SERIOUS town council concerns about a report into the Loansdean housing appeal were not even put before a county planning committee.
Last week, the Herald revealed residents’ anger about a county council officer’s report into the outcome of the Bellway appeal to build 200 homes, in which Planning Inspector Malcolm Rivett’s reasons for rejecting the bid were questioned.
Morpeth Town Council was also concerned and took the matter as an urgent item at its planning meeting last Wednesday.
Members decided to prepare a short paper for the county’s North Area Planning Committee the following evening, urging councillors to defer acceptance of the report.
But despite the paper being handed over to Committee Chairman John Taylor before the meeting, it was not circulated to members and the report was nodded through.
Town councillor David Parker said: “The committee did receive the report and there was virtually no discussion. The town council put the letter to the committee, but the letter was not circulated. The Chairman decided not to circulate it. I did request him to do so. No reason was given for not doing that.”
Although county councillors rejected Bellway’s Loansdean plans in February against officers’ advice, they later made a decision in secret, following a briefing, not to defend the appeal.
Mr Rivett turned down the appeal in August saying the scheme would breach the settlement boundary, significantly harm the countryside and there was adequate housing supply already, while the ‘affordable’ housing would still be costly.
Bellway is challenging the decision in the High Court, citing mathematical errors in the conclusions.
A report was prepared by the county’s North Area Development Manager Peter Rutherford to be ‘noted’ by the planning committee last week, which suggested there may have been confusion, misunderstanding and inaccuracies in the inspector’s findings.
But at Morpeth Town Council’s Planning and Transport Committee meeting Coun Parker said: “I find some of these comments disquieting.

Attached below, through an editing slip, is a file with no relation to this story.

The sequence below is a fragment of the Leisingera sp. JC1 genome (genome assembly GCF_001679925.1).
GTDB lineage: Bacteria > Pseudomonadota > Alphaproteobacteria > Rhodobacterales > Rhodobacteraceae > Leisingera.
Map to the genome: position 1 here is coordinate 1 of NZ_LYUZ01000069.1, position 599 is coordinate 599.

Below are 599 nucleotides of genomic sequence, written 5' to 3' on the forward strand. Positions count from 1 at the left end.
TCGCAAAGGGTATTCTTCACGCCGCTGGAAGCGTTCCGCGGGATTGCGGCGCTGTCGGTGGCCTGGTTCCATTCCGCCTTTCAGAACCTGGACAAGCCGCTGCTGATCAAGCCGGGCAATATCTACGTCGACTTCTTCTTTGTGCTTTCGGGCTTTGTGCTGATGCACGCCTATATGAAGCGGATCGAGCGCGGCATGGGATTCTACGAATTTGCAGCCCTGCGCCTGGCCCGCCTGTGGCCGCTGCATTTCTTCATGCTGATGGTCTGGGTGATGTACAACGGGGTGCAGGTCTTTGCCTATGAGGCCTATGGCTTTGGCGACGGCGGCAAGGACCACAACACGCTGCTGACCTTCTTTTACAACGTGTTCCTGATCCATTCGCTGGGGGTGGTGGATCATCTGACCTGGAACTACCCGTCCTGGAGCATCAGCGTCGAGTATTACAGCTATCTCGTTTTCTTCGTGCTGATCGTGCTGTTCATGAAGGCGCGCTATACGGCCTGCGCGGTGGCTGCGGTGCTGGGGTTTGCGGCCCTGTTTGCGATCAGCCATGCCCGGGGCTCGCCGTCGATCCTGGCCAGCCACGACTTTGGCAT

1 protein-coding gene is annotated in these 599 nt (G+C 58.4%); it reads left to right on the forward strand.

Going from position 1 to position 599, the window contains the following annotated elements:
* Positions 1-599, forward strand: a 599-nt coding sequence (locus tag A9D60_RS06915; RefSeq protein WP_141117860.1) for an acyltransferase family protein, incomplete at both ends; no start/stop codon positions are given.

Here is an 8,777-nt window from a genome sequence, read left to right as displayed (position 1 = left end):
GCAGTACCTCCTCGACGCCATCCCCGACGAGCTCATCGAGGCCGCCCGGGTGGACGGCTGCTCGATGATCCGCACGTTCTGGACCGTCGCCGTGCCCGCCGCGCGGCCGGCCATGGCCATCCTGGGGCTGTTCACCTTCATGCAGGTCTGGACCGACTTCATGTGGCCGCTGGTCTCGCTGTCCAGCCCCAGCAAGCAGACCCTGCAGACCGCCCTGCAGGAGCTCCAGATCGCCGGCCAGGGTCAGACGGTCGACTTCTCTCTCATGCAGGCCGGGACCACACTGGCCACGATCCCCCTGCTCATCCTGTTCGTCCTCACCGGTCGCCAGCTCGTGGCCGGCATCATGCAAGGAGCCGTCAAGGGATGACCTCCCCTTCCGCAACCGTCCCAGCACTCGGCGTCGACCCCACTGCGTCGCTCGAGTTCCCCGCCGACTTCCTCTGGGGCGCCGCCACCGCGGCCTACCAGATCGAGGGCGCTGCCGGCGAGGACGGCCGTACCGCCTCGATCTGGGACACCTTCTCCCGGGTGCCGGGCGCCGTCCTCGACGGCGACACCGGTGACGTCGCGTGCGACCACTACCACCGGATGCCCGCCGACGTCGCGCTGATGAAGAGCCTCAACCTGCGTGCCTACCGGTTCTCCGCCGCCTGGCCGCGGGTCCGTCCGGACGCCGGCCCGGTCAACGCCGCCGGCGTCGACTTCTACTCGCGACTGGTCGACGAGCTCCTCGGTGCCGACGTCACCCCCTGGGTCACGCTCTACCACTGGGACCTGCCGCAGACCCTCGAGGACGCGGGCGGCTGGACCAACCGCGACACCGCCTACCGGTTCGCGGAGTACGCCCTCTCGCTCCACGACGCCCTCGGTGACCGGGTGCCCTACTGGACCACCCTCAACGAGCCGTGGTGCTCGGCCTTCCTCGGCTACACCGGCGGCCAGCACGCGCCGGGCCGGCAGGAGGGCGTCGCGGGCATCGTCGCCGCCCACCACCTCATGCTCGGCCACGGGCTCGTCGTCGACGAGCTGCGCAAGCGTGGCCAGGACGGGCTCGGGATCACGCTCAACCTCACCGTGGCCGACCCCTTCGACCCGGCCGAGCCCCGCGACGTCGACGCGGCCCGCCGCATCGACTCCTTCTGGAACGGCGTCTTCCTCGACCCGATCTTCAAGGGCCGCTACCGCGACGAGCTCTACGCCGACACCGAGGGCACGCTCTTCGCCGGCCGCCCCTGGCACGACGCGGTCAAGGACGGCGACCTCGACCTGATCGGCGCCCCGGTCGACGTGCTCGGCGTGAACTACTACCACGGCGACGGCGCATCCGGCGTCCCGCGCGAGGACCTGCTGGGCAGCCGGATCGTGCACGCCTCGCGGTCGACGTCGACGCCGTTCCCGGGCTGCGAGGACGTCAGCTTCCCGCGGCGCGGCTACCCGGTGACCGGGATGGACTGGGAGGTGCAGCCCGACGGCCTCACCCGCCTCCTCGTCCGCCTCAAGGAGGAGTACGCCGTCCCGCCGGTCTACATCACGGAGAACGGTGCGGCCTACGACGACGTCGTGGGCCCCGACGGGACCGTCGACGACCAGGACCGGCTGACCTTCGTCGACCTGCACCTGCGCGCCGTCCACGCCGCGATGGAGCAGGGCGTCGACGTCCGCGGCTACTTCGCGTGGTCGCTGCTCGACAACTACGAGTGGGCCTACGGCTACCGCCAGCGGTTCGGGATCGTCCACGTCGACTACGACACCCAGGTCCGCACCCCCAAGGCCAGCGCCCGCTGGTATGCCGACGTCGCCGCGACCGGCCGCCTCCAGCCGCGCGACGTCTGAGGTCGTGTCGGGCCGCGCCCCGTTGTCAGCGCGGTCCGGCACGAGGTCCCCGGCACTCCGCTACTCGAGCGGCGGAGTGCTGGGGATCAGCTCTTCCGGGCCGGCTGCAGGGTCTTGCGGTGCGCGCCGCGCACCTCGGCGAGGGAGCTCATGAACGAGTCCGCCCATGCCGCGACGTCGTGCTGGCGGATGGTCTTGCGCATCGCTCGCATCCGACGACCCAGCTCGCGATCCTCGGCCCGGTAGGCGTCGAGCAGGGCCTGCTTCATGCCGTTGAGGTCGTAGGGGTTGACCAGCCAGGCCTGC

“It disturbs me that council officers are acting in this way, bearing in mind that they seem to have had some agenda going back to last February.”
He added: “What I think is particularly questionable is that one of the areas they are commenting on is the area that Bellway is challenging before the High Court, namely housing numbers. That could be seen as pre-judging the court’s decision.”
Fellow councillor Nic Best said: “It is a matter for the judicial review to interpret the inspector’s report, not the county council, not the planning committee and not the officers.”
And Coun Les Cassie said: “I don’t think it is the business of county council officers to undermine an inspector’s report.”
Town councillors said the county council should examine the inspector’s findings as they will have implications for future decisions, but not until further talks have taken place.
A county council spokeswoman said: “The report to the North Area Planning Committee was an information report only to advise members of the outcome of the appeal and inquiry. Work is ongoing on the potential implications of the decision for housing supply and delivery in Morpeth and the wider area. Circulating information that is received after an agenda has been published is at the discretion of the committee Chairman.”